DEHRADUN: In one of a kind and the biggest conservation programme in the country, Uttarakhand state has identified total 1145 plant species ranging from state flower Brahmkamal to mythological 'Sanjivni Booti'.
A report containing details of all these species was realised by research wing of Uttarakhand state forest department on Sunday. This report will be updated annually in April starting from now onwards said the officials.
Sanjiv Chaturvedi, 2002 batch Indian Forest Services officer who heads the research wing of the state forest department said, "The aim of the entire exercise is germplasm conservation and to promote conservation of plant species among general public and to end ‘plant blindness’, a term coined by US botanist Elisabeth Schussler and James Wandersee in 1998 because plants play more important role in sustaining human life in terms of carbon sequestration, supply of oxygen, air purification, for food security in terms of gene pool of wild species, and providing valuable biochemical in preparation of various medicines."
Out of these plant species, a total of 386 species conserved, have medicinal properties such as Ashwagandha’, ‘Giloy’, ‘Kalmegh’ and ‘Chitrak’, which are presently part of scientists' research to find a possible cure to coronavirus.
Interestingly, 90% of these species are conserved ex-situ (out of their natural habitat) and only 10% are conserved in-situ (inside their natural habitat).
The exercise took more than three years of research, field visits, camping, sampling and locating these species along with identifying their characteristics, habitat etc.
The report contains detailed information of each species on 9 parameters – family name, scientific name, local name, conservation status, number and location at research establishment, endemism, uses and thumbnail size photograph; conservation sites spread over 8 Research ranges across the State - Haldwani, Lalkuan, Pithoragarh, Ranikhet, Nainital, Gopeshwar, Dehradun, Uttarkashi.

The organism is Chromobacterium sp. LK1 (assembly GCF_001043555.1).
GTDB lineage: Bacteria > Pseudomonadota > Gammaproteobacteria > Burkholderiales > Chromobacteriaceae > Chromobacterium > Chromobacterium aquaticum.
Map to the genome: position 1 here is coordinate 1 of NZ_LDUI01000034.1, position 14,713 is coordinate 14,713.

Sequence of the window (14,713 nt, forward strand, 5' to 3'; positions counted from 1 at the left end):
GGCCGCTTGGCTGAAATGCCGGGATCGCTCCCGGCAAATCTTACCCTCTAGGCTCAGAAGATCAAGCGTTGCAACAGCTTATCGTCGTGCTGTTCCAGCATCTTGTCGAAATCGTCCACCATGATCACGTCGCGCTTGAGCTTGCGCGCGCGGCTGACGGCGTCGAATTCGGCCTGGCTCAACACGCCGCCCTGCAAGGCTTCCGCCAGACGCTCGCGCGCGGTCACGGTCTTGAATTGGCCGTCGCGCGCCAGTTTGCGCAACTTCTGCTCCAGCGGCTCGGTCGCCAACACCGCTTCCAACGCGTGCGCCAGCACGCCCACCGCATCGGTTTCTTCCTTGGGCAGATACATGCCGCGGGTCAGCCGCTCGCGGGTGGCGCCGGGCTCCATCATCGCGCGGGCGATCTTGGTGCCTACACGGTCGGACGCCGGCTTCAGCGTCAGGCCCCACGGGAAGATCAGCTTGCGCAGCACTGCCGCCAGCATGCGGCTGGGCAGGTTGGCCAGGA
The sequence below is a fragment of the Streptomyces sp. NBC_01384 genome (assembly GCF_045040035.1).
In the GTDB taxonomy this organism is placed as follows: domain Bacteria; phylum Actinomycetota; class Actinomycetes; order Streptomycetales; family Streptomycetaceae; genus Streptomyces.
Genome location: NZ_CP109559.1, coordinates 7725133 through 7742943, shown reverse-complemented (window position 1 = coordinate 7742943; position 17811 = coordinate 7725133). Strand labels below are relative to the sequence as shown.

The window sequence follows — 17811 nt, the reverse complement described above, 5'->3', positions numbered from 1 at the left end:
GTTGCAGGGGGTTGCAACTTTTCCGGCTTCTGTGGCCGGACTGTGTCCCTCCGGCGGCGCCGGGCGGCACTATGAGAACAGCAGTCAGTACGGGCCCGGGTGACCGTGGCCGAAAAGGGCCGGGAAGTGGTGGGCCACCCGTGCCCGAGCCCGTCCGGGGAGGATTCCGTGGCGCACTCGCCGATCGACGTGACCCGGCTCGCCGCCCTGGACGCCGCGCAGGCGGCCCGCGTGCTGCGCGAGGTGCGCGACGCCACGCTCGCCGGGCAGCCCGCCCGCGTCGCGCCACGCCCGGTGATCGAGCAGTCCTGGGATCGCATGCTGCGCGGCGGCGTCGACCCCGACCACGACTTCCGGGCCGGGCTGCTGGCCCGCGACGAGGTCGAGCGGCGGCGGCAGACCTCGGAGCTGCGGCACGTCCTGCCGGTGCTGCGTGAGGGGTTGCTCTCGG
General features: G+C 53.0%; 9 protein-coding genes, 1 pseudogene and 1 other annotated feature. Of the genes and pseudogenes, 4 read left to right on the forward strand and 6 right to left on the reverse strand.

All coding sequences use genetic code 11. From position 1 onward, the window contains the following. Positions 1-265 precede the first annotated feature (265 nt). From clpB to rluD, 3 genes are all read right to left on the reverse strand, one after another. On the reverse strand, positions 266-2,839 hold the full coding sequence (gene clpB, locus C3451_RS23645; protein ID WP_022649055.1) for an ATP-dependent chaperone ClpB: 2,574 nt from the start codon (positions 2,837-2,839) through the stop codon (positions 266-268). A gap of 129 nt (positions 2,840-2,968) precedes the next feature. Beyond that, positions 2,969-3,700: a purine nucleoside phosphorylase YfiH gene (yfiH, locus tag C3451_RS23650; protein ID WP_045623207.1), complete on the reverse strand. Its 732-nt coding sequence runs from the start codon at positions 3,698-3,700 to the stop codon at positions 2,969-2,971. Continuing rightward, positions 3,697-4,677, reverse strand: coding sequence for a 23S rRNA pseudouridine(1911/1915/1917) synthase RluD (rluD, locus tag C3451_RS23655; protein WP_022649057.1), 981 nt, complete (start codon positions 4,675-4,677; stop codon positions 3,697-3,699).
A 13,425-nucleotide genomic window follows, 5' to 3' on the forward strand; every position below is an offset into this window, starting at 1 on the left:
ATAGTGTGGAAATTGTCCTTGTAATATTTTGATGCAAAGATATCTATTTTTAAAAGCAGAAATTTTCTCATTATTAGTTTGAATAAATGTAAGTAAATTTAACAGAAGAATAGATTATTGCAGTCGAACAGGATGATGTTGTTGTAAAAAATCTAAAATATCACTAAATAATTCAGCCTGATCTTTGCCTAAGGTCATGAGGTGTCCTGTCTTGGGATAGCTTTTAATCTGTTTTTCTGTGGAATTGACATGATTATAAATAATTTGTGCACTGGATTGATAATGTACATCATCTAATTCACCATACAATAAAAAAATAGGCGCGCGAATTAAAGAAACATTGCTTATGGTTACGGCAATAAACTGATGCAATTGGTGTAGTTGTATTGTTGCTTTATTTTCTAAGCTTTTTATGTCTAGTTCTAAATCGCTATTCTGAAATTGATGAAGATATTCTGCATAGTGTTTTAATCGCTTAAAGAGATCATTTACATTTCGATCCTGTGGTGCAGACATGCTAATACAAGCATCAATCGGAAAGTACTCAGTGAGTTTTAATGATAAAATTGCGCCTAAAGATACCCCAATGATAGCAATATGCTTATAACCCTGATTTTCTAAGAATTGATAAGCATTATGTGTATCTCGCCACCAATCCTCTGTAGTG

The list of these species contains a diverse range of various species of trees, herb, shrub, bamboo, orchid, grass, fern, cane, climber species, palm, cycad, cactus, succulent, aquatic plants, insectivores, wild flowers, alpine flowers upto lower plant like moss, lichen, algae, and liverwort.
"In present times, website raising several threats such as climate change, global warming, smuggling/illegal extractions, biotic interferences, deforestation, habitat destruction, unplanned construction, grazing, fire which have escalated extinction rate of plant species upto 5-10 species per year as per various estimates. This will have adverse consequences for future survival," said Magsaysay awardee civil servant.
Out of these 1145 species, 1072 species have been identified and 73 are yet to be identified.
According to International Union for Conservation of Nature (IUCN) list, total of 8 species among these are critically endangered, 23 species are endangered; 14 species are vulnerable and 12 are near threatened and one remains endangered whole 11 species are threatened as per Uttarakhand biodiversity Board list.
Further, out of 1145 total conserved species, 46 species are endemic, of which 25 are near endemic, 10 species are endemic to Uttarakhand, and 10 are endemic to Indian Himalayan Region.
Endemic species are the ones which are unique to a specific geographical area of the planet including a mountain range, a lake, a landscape or a river valley.
"We can already see that most of the conservation efforts and public attention, funds diverted into conservation of glamorous mega fauna species like tiger, elephant etc, completely neglecting plant conservation while they play much more important ecological role," added the decorated officer.
The officer further added that species conserved have widest possible diversity because plain areas of Uttarakhand fall in tropical zone, middle Himalayan areas are in temperate zone and higher Himalayas are in alpine zone and accordingly the conserved species include from Sal tree in plain areas to Brahmkamal in alpine areas.